Looking now at tomorrows Cologne card, where the main event is the Group Two Carl Jaspers-Preis (ex-Gerling-Preis) over 2400 metres. This looks very open, with a strong field and last year´s classic form represented by German Derby third Accon (Camelot) and Preis der Diana runner-up Naida (Reliable Man). Also in the line-up are last season´s second and third in this race, the six-year-olds Be My Sheriff (Lawman) and Windstoss (Shirocco), the 2017 German Derby winner. Any of this quartet could win, as could Ashrun (Authorized) from today's winning Wöhler-Murzabayev team, who finished a close third in last November's Group One Grosser Preis von Bayern.
Main supporting feature is the Group Three pferdewetten.de Cologne Classic, normally run at Munich as the Bavarian Classic. This is potentially the most interesting race of the week, as it is an important Derby trial, and seven of the nine runners are entered in the Deutsches Derby, now due to be to be run on July 12th, including the ante-post favourite Wonderful Moon (Sea The Moon), who seems certain to start a warm favourite here. He was Germany´s top-rated 2yo last year when he was narrowly beaten in the Preis des Winterfavoriten here and then went on to win the important Herzog von Ratibor-Rennen by 12 lengths. His trainer Henk Grewe won this race last year at Munich with Django Freeman (Campanologist), later runner-up in the Derby itself, while Andreas Wöhler saddled the four previous winners and is now represented by French-bred Soul Train (Manduro), who was unfortunately never entered in the Derby, but must have a good chance tomorrow. The last two winners of this were both placed in the Derby, while two of the previous five winners won at Hamburg, so the winner this time will clearly be regarded as a major prospect for the big race itself.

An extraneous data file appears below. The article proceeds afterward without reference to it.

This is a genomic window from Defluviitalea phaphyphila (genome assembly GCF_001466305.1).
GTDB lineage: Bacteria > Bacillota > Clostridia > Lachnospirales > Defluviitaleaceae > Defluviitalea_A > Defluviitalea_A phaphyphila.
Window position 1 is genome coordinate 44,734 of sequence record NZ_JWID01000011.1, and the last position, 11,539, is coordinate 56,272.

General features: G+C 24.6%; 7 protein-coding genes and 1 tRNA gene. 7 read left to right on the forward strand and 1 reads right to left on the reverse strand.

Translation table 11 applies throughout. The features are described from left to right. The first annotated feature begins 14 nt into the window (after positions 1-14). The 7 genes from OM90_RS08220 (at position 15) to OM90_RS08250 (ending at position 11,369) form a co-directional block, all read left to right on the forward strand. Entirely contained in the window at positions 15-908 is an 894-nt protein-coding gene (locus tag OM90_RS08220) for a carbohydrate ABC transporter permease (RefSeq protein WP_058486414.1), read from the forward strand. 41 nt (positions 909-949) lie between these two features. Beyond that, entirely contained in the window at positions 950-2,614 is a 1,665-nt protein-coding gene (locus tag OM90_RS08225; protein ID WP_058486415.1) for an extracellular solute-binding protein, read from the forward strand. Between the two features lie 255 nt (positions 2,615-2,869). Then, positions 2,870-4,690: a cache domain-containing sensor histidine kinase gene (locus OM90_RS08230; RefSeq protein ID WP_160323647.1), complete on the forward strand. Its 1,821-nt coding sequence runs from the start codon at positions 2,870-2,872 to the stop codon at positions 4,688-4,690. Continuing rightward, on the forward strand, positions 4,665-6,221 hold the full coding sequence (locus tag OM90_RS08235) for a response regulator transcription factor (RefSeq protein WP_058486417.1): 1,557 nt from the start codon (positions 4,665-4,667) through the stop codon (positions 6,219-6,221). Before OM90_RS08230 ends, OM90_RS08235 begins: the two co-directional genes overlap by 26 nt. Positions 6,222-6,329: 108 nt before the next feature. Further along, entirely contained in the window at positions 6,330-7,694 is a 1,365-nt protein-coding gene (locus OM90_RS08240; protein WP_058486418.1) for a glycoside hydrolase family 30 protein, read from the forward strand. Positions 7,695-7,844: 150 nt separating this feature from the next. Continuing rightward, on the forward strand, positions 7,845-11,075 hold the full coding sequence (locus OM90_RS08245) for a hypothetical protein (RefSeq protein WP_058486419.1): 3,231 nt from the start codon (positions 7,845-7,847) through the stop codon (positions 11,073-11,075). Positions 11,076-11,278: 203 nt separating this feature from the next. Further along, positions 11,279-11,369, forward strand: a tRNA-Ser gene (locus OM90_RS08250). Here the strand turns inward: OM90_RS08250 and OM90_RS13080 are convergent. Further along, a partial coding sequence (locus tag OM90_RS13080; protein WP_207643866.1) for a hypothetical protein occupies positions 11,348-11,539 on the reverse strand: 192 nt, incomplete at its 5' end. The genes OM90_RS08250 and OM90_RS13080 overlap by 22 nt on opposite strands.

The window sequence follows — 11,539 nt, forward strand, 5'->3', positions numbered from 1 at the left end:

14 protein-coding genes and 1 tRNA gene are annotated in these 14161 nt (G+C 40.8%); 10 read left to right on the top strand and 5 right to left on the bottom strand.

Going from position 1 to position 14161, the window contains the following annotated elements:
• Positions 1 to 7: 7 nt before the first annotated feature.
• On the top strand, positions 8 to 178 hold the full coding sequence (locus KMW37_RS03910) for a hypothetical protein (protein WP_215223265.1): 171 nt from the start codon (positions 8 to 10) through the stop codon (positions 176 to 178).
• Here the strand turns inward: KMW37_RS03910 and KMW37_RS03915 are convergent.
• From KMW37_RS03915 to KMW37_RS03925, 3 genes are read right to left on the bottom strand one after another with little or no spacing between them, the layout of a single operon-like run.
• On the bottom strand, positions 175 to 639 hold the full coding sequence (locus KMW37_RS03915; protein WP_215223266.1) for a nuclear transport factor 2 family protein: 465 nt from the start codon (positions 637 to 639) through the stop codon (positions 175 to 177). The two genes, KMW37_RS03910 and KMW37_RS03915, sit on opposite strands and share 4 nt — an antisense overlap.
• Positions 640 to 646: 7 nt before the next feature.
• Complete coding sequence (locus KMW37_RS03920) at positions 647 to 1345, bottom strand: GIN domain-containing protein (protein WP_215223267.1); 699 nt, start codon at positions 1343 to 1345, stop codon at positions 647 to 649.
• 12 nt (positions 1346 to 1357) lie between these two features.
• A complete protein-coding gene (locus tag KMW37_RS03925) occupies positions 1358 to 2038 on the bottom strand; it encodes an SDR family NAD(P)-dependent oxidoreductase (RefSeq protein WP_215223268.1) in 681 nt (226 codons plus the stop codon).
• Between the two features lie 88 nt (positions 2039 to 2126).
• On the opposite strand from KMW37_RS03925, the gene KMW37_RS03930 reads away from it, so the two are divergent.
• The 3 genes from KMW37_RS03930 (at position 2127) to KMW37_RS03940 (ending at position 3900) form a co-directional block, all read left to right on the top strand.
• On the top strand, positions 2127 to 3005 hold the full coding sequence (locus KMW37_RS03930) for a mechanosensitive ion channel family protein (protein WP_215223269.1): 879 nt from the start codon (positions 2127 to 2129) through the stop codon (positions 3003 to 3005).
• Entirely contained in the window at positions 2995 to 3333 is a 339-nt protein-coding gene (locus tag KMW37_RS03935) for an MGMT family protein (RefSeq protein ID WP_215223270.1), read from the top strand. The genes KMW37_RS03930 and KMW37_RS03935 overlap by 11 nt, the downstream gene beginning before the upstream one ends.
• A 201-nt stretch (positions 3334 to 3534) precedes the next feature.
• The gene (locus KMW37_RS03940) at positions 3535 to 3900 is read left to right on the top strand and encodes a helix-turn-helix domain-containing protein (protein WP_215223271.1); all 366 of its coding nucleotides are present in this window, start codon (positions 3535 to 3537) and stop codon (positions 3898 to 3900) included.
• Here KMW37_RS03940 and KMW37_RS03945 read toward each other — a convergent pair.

Hoppegarten on Sunday also has a group race on the card, the Dr. Busch-Memorial, normally run at Krefeld in late April. This is another classic trial, but more for the Mehl-Mülhens-Rennen, as the race is over seven furlongs. This time there is a surprisingly small field with only seven runners. Hot favourite is Rubaiyat (Areion), who was unbeaten in four starts last year, including the Preis des Winterfavoriten and Milan´s Gran Criterium, and who is currently also clear favourite for the German 2,000 Guineas. A possible danger could be Fearless King (Kingman), who makes the long journey from Munich and is highly regarded.